4 glasses of different fruit smoothies

Cutting food waste has never been so important, both for our pocket and world around us. We need to be aware of how much we're throwing out and learn how to avoid it. There are so many things we can do, it’s just knowing how.

Eating is getting more expensive. Since 2006, food prices have risen by 20%, far higher than the average salary increase. With the cost of food at an all-time high, we’re spending an ever-greater proportion of our wages on what we eat, and yet the UK continues to waste a combined 7.2 million tonnes of food and drink, every year – costing an estimated £12 billion. That means the average household throws away approximately £630 of food and drink every year. To put it another way, that’s two months’ worth of food bills*!

As Jamie shows in his book, Save with Jamie, it’s easy to spend less on food, simply by shopping intelligently, wasting less and cooking to make our ingredients go further. So, with summer drawing to a close and the glut of autumnal fruit that we have at our disposal, it seemed only right to give you some tips on how to use them up before they go bad.

To do that, all you need is a freezer. As soon as you realise you’re not going to use an item of fruit, chop it up, bag it up and freeze it. Peel and chop bananas, core and slice apples and pears, hull strawberries, destone and chop plums, mangoes and other stone fruit. Pop them in sealable sandwich bags, in whatever combination you like, and place them in the freezer ready to use when you fancy. Here are some simple ideas to show you what to do next.

Simple frozen fruit smoothies are tasty, nutritious and super-easy to whip up for breakfast when you’re in a rush. The great thing with using frozen fruit is that there’s no need to add ice cubes to make them refreshingly cool.

You can take your smoothie concoctions a step further by turning them into ice lollies. It’s great for getting kids in the kitchen and showing them that eating fruit is far tastier and more exciting than they think. These ice lollies are quick and fun to make, and count as one of your five-a-day. You can use any variation you think works (or ask your kids what combos they want).

Frozen fruit can also be used to make a quick-fix ice cream – berries tend to work best, whizzed up with a bit of yoghurt, honey and maybe mint. Give this strawberry ice cream a go – it’s easy to make and low in fat so it’s perfect if you want a tasty sweet treat.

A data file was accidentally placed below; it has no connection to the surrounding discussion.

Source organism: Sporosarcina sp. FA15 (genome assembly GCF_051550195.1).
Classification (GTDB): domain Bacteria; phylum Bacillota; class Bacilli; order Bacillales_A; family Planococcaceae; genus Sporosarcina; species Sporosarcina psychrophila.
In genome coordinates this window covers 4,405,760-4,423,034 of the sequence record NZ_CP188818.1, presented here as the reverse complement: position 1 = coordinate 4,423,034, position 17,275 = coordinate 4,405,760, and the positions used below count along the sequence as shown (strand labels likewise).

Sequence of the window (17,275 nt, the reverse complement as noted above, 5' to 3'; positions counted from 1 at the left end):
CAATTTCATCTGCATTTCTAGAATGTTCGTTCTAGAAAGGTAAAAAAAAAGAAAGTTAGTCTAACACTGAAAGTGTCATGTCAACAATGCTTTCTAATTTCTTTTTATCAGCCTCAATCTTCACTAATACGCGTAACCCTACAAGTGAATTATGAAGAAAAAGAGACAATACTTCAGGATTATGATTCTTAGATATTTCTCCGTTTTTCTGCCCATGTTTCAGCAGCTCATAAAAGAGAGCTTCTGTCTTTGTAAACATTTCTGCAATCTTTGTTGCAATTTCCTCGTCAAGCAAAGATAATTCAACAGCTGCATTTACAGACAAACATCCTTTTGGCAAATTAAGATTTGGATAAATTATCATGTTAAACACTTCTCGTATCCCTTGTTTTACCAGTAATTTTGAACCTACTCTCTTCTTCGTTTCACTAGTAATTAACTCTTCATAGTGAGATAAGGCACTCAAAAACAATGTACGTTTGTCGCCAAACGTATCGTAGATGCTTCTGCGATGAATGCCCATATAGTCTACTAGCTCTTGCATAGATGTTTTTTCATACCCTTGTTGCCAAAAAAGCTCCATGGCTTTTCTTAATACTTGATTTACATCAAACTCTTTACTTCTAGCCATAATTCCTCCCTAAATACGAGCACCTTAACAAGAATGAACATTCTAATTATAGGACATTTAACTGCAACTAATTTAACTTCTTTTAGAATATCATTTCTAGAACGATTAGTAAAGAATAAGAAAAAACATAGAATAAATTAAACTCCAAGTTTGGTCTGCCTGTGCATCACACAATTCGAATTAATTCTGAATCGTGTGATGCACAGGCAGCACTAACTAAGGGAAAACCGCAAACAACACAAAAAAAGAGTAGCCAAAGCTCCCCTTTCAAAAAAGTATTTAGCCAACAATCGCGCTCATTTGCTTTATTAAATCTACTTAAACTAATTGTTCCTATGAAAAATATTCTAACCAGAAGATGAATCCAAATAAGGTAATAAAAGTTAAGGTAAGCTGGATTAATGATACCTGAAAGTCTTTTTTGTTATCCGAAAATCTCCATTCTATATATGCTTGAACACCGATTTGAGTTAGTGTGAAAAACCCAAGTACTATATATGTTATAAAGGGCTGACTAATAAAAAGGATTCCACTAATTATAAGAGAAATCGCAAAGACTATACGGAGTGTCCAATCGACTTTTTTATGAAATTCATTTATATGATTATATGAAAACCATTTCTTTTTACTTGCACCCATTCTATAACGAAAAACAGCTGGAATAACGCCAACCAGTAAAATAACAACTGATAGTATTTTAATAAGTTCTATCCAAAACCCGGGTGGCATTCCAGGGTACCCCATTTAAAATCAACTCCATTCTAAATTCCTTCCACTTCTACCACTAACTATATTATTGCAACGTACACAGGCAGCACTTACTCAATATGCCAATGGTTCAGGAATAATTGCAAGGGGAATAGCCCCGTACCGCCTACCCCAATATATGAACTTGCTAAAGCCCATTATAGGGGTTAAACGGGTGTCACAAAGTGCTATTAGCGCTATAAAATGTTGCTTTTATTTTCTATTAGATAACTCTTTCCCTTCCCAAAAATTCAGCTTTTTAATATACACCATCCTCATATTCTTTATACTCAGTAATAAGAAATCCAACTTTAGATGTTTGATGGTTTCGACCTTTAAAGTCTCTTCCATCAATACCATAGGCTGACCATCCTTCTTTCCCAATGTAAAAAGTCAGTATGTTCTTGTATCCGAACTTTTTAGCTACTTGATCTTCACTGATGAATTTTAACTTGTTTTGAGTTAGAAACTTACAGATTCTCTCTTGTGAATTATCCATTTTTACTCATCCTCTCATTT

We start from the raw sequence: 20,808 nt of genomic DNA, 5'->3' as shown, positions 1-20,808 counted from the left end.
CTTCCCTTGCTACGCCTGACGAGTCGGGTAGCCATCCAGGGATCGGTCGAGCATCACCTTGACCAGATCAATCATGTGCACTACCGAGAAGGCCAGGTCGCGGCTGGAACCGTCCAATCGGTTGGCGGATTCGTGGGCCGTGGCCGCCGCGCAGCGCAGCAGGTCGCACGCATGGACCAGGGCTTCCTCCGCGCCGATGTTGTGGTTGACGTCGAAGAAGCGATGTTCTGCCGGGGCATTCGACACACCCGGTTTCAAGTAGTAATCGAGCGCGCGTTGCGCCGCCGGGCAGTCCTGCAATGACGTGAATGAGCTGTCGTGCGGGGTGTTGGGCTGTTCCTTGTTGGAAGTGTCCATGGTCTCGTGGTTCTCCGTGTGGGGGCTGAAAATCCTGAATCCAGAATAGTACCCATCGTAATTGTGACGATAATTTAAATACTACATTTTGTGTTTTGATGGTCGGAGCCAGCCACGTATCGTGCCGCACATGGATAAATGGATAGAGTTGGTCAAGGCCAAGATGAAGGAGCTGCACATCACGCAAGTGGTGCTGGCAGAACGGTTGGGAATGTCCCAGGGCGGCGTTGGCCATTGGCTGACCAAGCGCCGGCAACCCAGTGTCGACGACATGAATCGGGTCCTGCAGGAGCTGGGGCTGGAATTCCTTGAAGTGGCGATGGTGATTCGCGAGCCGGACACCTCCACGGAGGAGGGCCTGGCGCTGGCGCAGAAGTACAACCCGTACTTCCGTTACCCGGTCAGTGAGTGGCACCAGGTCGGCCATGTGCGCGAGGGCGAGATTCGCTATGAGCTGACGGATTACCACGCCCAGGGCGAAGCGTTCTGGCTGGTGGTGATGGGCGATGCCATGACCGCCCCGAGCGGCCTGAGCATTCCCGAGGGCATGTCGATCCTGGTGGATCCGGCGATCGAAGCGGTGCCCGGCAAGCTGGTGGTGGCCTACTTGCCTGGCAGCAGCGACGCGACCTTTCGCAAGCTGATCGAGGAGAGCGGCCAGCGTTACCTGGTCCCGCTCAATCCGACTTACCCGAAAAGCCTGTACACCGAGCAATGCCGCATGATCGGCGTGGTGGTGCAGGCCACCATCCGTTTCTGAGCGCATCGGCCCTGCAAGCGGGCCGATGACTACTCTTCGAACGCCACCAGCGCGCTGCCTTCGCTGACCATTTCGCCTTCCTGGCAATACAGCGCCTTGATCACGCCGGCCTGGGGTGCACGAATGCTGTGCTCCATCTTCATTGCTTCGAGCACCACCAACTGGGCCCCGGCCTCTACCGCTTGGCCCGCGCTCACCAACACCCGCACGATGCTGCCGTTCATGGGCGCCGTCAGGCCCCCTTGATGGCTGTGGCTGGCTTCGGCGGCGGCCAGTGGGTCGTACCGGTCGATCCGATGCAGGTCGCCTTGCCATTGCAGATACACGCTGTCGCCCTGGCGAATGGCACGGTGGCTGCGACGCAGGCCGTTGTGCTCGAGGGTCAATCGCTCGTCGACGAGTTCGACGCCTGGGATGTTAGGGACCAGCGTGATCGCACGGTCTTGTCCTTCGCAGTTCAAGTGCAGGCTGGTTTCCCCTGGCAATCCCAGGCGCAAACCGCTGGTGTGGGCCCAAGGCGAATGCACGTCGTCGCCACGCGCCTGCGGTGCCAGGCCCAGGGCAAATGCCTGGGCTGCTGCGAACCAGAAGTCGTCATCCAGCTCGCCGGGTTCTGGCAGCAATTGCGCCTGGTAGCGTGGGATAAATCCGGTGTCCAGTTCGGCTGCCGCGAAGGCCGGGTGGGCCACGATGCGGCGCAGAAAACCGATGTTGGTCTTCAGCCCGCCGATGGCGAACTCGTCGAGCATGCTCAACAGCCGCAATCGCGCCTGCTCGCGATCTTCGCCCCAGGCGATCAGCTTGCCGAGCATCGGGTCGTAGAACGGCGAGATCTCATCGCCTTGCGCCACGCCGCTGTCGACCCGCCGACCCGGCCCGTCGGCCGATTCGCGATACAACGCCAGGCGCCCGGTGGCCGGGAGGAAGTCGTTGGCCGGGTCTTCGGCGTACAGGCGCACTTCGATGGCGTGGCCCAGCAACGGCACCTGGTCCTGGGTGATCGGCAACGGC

Jams are great for using up a glut of either fresh or frozen fruit too, and when stored in sterilised jars they will last for months. Georgie from the food team has done an amazing blog all about preserves, so give it a read.

Making compotes is also really simple, and they’re delicious stirred through your morning porridge, swirled through a rice pudding or served with a few dollops of yoghurt. Taking the theme even further, you can turn any leftover compote into cute, fruity ice cubes to add to cocktails when you’re hosting – simply divide it between ice cube trays and keep in the freezer until you need them.

And last but not least: crumbles, pies and puddings are cheap and easy to make. Both fresh and frozen fruit will work and taste equally as  good. Desserts like these are really versatile, so you can easily swap in whatever fruit needs using up, whether it’s an appleberry pie, plum and kiwi crumble, or a variation with rhubarb, raspberries, pears and so on. As we’re bang in blackberry season at the moment, try using them up in this blackberry and apple pie. It would work just as well with frozen berries too if you want to make it later in the year.

So use the freezer to your advantage and you’ll never have to see a sad, mouldy apple in your fruit bowl again. There are plenty more recipes out there that just need a little tweak to be perfect for frozen fruit or if you want to use up a glut of fresh fruit too, so check out Jamie’s fruit recipes for loads more ideas.

*Which? researchers state that UK households typically spend about £76 per week on food

**Facts & figures were correct at the time this article was published.

About the author

Malou Herkes

Malou Herkes is a scrap-saver, wonky-veg worshipper and trash-talker. She hates to see food wasted about as much as she likes to eat it, which works out well. For recipes, tips and info on how we can all help reduce food waste, check out Malou's blog, or follow her on Instagram.

Malou Herkes